But there's more. When you tie up two metals of different electronegativity, a potential difference in between is established. This is called the Volta effect. So you'd have a potential increase or drop at every node, essentially.

Taking into account both of these, can you picture how much your original circuit would change?

And finally there's noise, which is a real thing and can be measured. It can often be ignored because usually SNR is high - but that's not always the case. Noise can effectively be averaged out (but there's still an alternative component) through multiple measurements. You have to consider, moreover, that your circuit is effectively an antenna so it'll catch EM waves - that's another noise contribution, and there are many more.

TL;DR In general, not often. It largely depends on your domain. But what you should always be with you is that it definitely is a real thing and may have to be taken into account.

• "When you tie up two metals of different electronegativity, a potential difference in between is established." - Is this ever relevant, outside of thermocouples and solid state physics? The total difference caused by this in every circuit is zero, because you have to get back to the original metal as you go around the circuit. – user253751 Jan 28 at 11:13
• @user253751: The net current is zero but the potential difference is not. That's what happens in a unbiased p-n junction, to name one. Such voltage may be very small, but still alter your voltmeter readings. When measuring very low resistances though, even such small deviation can matter; that's why there's a particular procedure for these scenarios, which precisely relies on switching current polarity. – edmz Jan 28 at 19:42
• When you measure across a disconnected diode with your voltmeter, it reads zero volts. Why? – user253751 Jan 29 at 10:07
• @user253751: There'd be a few things to say and perhaps you may want to open a question to expand on; but, in very short terms, the potential difference is across the junction, where the electric field exists and very large currents occur, not across the diode. The field is very weak there, almost null and thus way below your voltmeter's resolution. In fact when the diode's I-V curve is derived, one assumes no voltage drop far from the junction (which is in the range of microns in width). – edmz Jan 29 at 12:49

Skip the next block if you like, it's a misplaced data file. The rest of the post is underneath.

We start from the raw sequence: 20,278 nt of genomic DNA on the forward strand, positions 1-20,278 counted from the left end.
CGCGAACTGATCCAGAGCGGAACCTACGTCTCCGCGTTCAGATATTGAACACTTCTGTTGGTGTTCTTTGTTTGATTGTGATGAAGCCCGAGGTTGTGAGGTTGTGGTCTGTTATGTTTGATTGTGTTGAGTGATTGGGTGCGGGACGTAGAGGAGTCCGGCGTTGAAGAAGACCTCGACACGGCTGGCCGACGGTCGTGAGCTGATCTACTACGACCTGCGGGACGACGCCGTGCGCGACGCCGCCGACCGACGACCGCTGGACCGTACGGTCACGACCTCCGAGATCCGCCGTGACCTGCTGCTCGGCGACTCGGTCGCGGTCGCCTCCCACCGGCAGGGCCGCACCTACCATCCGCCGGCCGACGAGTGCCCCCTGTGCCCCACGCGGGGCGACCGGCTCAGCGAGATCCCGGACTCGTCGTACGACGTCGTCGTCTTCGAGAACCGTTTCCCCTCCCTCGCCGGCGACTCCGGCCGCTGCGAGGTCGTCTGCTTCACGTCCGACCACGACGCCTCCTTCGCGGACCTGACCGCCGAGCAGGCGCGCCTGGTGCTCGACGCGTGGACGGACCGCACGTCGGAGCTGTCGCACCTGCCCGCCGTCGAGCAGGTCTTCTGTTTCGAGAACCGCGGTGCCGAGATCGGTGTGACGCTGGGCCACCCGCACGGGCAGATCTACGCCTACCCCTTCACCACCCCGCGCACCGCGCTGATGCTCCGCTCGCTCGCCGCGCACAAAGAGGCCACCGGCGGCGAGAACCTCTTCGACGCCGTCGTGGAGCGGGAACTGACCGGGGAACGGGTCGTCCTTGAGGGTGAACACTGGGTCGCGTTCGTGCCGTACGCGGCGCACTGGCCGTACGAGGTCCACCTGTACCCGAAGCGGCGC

• which is my point: all these potential differences necessarily cancel out when you have a loop. So outside of thermocouples (where they do not cancel because the junctions are at different temperatures) and solid state physics (where you are analyzing behaviour close to the junction) what is the relevance? – user253751 Jan 29 at 12:51

Real devices have non-trivial sample variations in their properties. Circuit designers must allow for these variations. Sample variation can overwhelm certain other considerations.

Consider that commercially available resistors are offered in various tolerance ranges; 10% being one of them. If a designer chooses to employ a 1k Ohm 10% resistor in a given circuit, the resistance of an actual device installed into a real circuit might be anywhere from 900 to 1100 Ohms. If the wire resistance is at most a few milliOhms, it is inconsequential when compared to the allowed sample variation in the resistor value.

On the other hand, if a circuit requires a 10 Ohm 0.1% resistor, the resistance of the wire and contact between wire and device might need to be considered.